How I Became Interested in Trains & Rail Transit
It was the passenger service operated on the New York & Long Branch Railroad that was largely responsible for my interest in trains and rail transit.
I grew up in Teaneck, where I still live. I was born in 1951, and passenger service on the West Shore Railroad, which provided service to Teaneck, wasn’t abandoned until 1959. But my father, who then worked in Jersey City, rarely (if ever) rode the West Shore trains, and I have no recollection of ever riding (or even watching) passenger trains on this line.
Continue Reading MEET A MEMBER: LC Secretary Daniel Chazin
Take a look at the official seal for the Township of Mahwah. You will see a small yellow building with dark trim, obviously built during an earlier era. It is the town’s original train station, built in 1871, and located near the station in use today. It is easy to see from the train window if you look out the left side of the train, going toward New York State. Mahwah is the last stop in New Jersey, before Suffern.
Continue Reading Mahwah Celebrates Its Original Station
On Monday morning, June 10, 1996, trains on the Morris & Essex (M&E) Line rolled directly into New York’s Penn Station for the first time, and travel on the line changed forever. No longer would it be necessary to go to Hoboken and take a PATH train or a bus to get to Manhattan. Although some riders still go to Hoboken and some now take a ferry to the Financial District, many more take the M&E straight to Penn Station. It was the Kearny Connection, which links the M&E and Amtrak’s Northeast Corridor (NEC) at Swift Interlocking in the Meadowlands that made the new “Midtown Direct” route possible.
Continue Reading “Midtown Direct” at 25: A Remembrance
It is with profound sadness that we note the passing of our Legislative Director, James T. Raleigh.
Jim was a scientist, a historian, and a great advocate. He understood politics, and how officials make the decisions that affect our daily lives. He made history through his brilliant strategies that helped to defeat New Jersey Transit’s plans to build a dead-end, deep-cavern terminal far below Midtown Manhattan—a plan that, at one time, only our organization believed would pose a detriment to the rail riders of our communities. With Jim’s wisdom and advice, and with our hard work, we were able to build an alliance that kept the issue alive until Gov. Christie terminated the project in October 2010.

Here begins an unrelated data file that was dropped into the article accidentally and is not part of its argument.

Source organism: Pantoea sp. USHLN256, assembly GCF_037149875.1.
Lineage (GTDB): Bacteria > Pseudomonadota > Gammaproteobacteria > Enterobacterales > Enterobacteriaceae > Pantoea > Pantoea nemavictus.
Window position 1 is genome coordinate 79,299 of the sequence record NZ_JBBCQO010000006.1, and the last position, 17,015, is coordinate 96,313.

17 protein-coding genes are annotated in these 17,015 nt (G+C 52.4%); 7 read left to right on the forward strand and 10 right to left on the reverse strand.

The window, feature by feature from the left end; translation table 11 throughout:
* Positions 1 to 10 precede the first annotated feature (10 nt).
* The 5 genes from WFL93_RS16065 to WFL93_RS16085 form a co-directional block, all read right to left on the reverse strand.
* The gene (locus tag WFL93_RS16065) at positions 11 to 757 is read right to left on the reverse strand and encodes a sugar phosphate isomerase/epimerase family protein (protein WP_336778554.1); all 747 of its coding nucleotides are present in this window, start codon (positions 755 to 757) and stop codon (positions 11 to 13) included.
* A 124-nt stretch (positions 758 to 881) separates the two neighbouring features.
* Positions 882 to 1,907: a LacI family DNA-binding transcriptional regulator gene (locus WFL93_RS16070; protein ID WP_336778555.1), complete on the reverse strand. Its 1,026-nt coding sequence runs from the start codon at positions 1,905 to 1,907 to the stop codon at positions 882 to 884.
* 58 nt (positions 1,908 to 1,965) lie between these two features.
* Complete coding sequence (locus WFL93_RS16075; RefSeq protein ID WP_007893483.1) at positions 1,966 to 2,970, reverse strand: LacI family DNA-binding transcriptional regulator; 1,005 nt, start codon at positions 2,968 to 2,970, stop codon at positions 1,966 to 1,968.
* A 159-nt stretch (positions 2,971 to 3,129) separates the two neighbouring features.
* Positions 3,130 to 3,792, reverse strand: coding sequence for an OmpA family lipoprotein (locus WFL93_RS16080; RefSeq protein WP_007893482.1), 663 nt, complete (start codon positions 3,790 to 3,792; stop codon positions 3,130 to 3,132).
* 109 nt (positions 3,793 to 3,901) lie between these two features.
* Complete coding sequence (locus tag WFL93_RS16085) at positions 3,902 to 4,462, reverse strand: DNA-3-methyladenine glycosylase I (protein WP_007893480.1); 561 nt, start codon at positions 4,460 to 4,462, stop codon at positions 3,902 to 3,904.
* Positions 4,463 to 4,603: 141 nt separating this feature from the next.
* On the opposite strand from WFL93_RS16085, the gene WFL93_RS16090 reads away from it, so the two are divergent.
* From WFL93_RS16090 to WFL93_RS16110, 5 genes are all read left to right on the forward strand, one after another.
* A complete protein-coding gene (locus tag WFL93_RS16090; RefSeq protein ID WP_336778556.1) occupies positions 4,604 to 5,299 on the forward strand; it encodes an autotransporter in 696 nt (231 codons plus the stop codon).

As an advocate for better transit, Jim cared deeply about our mobility. As a historian, he cared deeply about our heritage. As a scientist, he dedicated himself to the pursuit of truth.
Jim possessed an amazing understanding and knowledge of politics and the legislative process. He had campaigned extensively in Trenton, and to a lesser extent in Washington, for better transit. He made many statements and appearances at legislative hearings, community meetings, NJT Board meetings, and rail conferences.
Jim’s greatest achievement in advocacy was in planning and implementing the campaign to oppose the construction of a dead-end, deep-cavern terminal 20 stories below 34th St. in Midtown Manhattan, the result of changes in the Access to the Region’s Core (ARC) Project. With significant assistance from Coalition Technical Director Joseph M. Clift and other Coalition members, we were able to build an alliance with other rider advocacy organizations, convince some elected officials and media figures to oppose the project, and keep the issue alive until Gov. Chris Christie terminated the project in October 2010.
Continue Reading James T. Raleigh (1934–2013)
In August 2011, Hurricane Irene struck the New Jersey area. One of the casualties was the River Line light rail of NJ Transit, which operates between Trenton and Camden. A hillside adjacent to the River Line tracks was extensively damaged, and the passing siding adjacent to the hillside was taken out of service. Fortunately, the main track remained in service, albeit with speed restrictions. However, without the passing siding, NJT was unable to operate rush-hour trains on the usual 15-minute headway; instead, the off-peak and weekend schedule of 30-minute headways has been provided ever since. (Three additional trains operate to Camden in the weekday morning rush, and three return in the evening, but only between Camden and Florence, not through the area damaged.) To repair the damage required extensive engineering and construction work, removing the siding track and building a complex retaining wall to stabilize the hillside. The repair work is now nearing completion; although NJT has not announced a date for resumption of full service, the final phase—reinstallation of the siding trackage—will begin on June 18, 2012. Long-suffering commuters are hoping that full service won’t be far off.
The roadbed used by the River Line between Bordentown and Camden is one of the oldest railroad rights-of-way in the United States; service commenced by the Camden & Amboy Railroad in 1833, nearly 179 years ago! At that time, the rail line formed a main route between Philadelphia and New York; travel involved a complex arrangement of stagecoaches and steamboats as well as the train. Initially, the trip took 9-1/2 hours and cost t$3. In 2012 money, it is estimated that is worth about $68. Today, the River Line forms an economical route for travelers between New York and Philadelphia; total fare via NJ Transit is $18.30, including bus from Camden to Center City Philadelphia; the trip can be made in about 3 hours, depending on connections. Alternatives include NJT to Trenton and SEPTA rail to Philadelphia, total fare about $25 and roughly 15 minutes faster; or Amtrak, 1-1/2 hours, $50 and up.